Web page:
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Occupational Safety and Health Administration OSHA

Violation Detail

Standard Cited:5A0001 OSH Act General Duty Paragraph

Violation Items

Nr: 589300.015 Citation: 01001 Issuance: 01/16/2013 ReportingID: 0522000

Viol Type:Serious NrInstances:1 Contest Date:02/06/2013
Abatement Date:03/06/2013 Nr Exposed:9 Final Order:
Initial Penalty: $4,410.00 REC:A Emphasis:
Current Penalty: $4,410.00 Gravity:10 Haz Category:

Substance: 8330 Heat Stress

Penalty and Failure to Abate Event History
Type Event Date Penalty Abatement Type FTA Insp
Penalty Z: Issued 01/16/2013 $4,410.00 03/06/2013 Serious  
Penalty :   02/07/2013 $4,410.00 03/06/2013 Serious  

Text For Citation: 01 Item/Group: 001 Hazard:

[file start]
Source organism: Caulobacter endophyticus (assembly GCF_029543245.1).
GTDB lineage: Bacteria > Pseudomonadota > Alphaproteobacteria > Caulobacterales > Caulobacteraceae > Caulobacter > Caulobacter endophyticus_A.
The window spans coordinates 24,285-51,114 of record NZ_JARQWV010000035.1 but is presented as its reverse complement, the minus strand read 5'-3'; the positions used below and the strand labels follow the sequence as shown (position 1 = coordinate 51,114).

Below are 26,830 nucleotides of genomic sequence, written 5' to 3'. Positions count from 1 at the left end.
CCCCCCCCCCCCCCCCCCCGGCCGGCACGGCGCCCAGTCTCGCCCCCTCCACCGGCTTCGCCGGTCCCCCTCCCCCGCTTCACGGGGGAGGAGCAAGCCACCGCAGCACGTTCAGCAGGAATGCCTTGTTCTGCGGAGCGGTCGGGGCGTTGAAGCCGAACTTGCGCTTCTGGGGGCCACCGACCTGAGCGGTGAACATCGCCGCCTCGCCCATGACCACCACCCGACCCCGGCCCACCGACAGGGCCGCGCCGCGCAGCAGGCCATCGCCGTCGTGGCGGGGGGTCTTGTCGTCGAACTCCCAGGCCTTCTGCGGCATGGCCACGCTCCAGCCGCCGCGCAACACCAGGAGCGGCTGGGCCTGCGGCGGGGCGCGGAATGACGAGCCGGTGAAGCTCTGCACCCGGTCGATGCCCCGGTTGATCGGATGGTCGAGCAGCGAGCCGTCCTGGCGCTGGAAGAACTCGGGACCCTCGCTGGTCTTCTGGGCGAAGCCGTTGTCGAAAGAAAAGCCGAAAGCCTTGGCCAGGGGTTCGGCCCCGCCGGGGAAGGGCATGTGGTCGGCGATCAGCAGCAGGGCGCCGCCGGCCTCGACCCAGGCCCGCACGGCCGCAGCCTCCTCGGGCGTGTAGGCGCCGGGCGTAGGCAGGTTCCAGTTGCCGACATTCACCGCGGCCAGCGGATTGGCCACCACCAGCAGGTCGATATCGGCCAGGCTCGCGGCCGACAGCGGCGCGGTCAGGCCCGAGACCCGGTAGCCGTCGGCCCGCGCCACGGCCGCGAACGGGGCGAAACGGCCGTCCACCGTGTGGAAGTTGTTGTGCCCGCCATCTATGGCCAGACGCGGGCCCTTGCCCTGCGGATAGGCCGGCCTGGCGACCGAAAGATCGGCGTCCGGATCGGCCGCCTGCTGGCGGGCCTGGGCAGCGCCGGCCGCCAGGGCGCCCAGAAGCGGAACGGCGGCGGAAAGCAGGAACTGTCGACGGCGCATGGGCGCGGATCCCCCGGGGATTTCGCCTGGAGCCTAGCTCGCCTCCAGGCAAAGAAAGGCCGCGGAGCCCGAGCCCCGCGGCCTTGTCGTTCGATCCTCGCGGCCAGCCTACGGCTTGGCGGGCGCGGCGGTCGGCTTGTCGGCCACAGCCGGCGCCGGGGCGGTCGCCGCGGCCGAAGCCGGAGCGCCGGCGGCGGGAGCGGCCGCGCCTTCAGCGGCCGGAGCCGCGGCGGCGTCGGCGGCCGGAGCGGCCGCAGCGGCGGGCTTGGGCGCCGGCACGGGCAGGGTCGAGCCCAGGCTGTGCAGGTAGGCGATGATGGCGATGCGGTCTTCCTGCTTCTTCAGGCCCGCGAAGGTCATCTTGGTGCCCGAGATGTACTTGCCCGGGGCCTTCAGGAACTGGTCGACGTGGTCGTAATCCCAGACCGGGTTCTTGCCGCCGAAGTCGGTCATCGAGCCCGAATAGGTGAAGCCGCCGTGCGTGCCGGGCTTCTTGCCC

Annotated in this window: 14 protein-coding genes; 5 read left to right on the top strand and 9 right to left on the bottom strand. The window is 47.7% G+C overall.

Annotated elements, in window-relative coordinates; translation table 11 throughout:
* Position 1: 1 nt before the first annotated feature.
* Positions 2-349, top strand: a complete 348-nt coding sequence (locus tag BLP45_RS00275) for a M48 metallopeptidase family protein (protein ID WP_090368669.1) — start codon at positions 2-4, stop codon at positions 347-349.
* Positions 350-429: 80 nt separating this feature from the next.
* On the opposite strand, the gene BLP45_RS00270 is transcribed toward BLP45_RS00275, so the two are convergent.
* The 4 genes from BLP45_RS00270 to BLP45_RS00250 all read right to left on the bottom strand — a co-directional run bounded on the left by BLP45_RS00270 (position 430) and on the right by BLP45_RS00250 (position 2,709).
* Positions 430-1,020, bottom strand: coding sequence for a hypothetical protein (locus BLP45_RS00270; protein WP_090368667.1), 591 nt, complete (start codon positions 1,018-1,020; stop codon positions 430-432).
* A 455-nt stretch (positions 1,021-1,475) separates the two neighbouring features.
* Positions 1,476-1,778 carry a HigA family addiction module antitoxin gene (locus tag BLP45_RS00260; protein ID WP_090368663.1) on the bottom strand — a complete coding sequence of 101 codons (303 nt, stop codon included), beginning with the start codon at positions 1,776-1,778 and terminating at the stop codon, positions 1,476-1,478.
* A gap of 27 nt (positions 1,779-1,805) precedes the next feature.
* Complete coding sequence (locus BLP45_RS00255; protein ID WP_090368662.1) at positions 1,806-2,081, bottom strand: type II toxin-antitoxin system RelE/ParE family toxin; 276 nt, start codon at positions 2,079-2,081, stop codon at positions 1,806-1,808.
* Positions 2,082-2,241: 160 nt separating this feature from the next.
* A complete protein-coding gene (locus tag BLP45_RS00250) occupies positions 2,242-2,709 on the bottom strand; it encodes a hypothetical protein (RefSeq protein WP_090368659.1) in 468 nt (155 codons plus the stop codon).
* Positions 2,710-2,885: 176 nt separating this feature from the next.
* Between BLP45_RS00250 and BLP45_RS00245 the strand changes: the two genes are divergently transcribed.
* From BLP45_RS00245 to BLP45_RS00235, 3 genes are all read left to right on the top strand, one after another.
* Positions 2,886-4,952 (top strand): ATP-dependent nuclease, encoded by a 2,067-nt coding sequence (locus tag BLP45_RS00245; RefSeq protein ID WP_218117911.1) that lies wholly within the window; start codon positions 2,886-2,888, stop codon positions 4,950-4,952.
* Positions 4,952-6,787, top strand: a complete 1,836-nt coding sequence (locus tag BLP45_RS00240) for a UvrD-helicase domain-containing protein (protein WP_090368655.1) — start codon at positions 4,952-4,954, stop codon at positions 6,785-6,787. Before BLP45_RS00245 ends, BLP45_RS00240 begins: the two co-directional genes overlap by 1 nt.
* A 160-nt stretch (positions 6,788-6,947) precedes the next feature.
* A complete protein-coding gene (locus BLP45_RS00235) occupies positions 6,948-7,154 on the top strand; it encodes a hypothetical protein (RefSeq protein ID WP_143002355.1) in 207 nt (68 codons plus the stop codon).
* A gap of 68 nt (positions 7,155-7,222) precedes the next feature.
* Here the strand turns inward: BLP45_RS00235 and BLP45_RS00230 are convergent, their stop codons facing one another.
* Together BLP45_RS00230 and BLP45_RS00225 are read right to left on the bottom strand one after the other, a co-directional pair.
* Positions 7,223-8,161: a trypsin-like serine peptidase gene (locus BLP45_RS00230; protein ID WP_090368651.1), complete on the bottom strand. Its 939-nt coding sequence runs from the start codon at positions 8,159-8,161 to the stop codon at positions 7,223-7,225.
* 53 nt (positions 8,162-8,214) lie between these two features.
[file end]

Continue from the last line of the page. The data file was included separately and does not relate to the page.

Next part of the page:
Section 5(a)(1) of the Occupational Safety and Health Act of 1970: The employer did not furnish employment and a place of employment which were free from recognized hazards that were causing or likely to cause death or serious physical harm to workers, in that workers were exposed to excessive heat: On or about August 1, 2012, full time and temporary employees of A.H. Sturgill Roofing, Inc. were exposed to the hazard of excessive heat from working on a commercial roof in the direct sun during the performance of their duties which included removial of roofing material, tossing the material off the roof into a dump truck, and installation of new roofing material. The employer had not developed and implemented an adequate heat-related illness prevention program. Such exposures may lead to the development of serious heat-related illnesses such as heat exhaustion and heat stroke. A temporary employee working on the roof in the direct sun throwing roofing material off the roof into a dump truck developed heat stroke as a result of working on the project, his first day with the company. The employee began work between 6:00 am and 6:30 am on August 1, 2012. At approximately 11:41 am the employee collapsed and emergency medical assistance was summoned. On August 22, 2012, the employee died due to complications from heat stroke. NOAA Heat Index values for the morning of August 1, 2012 at the time of the employee's collapse were approximately 85 degrees Fahrenheit. NOAA Heat Index values are devised for shady, light wind conditions, and it has been noted that exposure to full sunshine can increase heat index values by up to 15 degrees Fahrenheit. The employer failed to develop and implement a heat-related illness prevention program which adequately addressed appropriate clothing for working conditions, a formalized work/rest schedule, worksite monitoring, guidelines for removing employees from hazardous conditions, and acclimatization for new or returning employees. Feasible and acceptable methods to abate this hazard include, but are not limited to: 1. Develop guidelines for employees to wear loosely worn reflective clothing to deflect radiant heat and/or by providing cooling vests or wetted garments in high temperature and low humidity conditions. Remove employees from hazardous conditions when/if guidelines are not being followed. 2. Develop a formalized work/rest regimen based on environmental working conditions. Remove employees from hazardous conditions when/if rest breaks are not being taken. 3. Develop a work practice for monitoring employees for signs and symptoms of heat-related illness. 4. Develop guidelines for removal of employees from hazardous conditions when recognized through worksite monitoring. 5. Develop a formalized acclimatization work practice which includes the element of reduced time to hazardous conditions in addition to a reduction in work-load.

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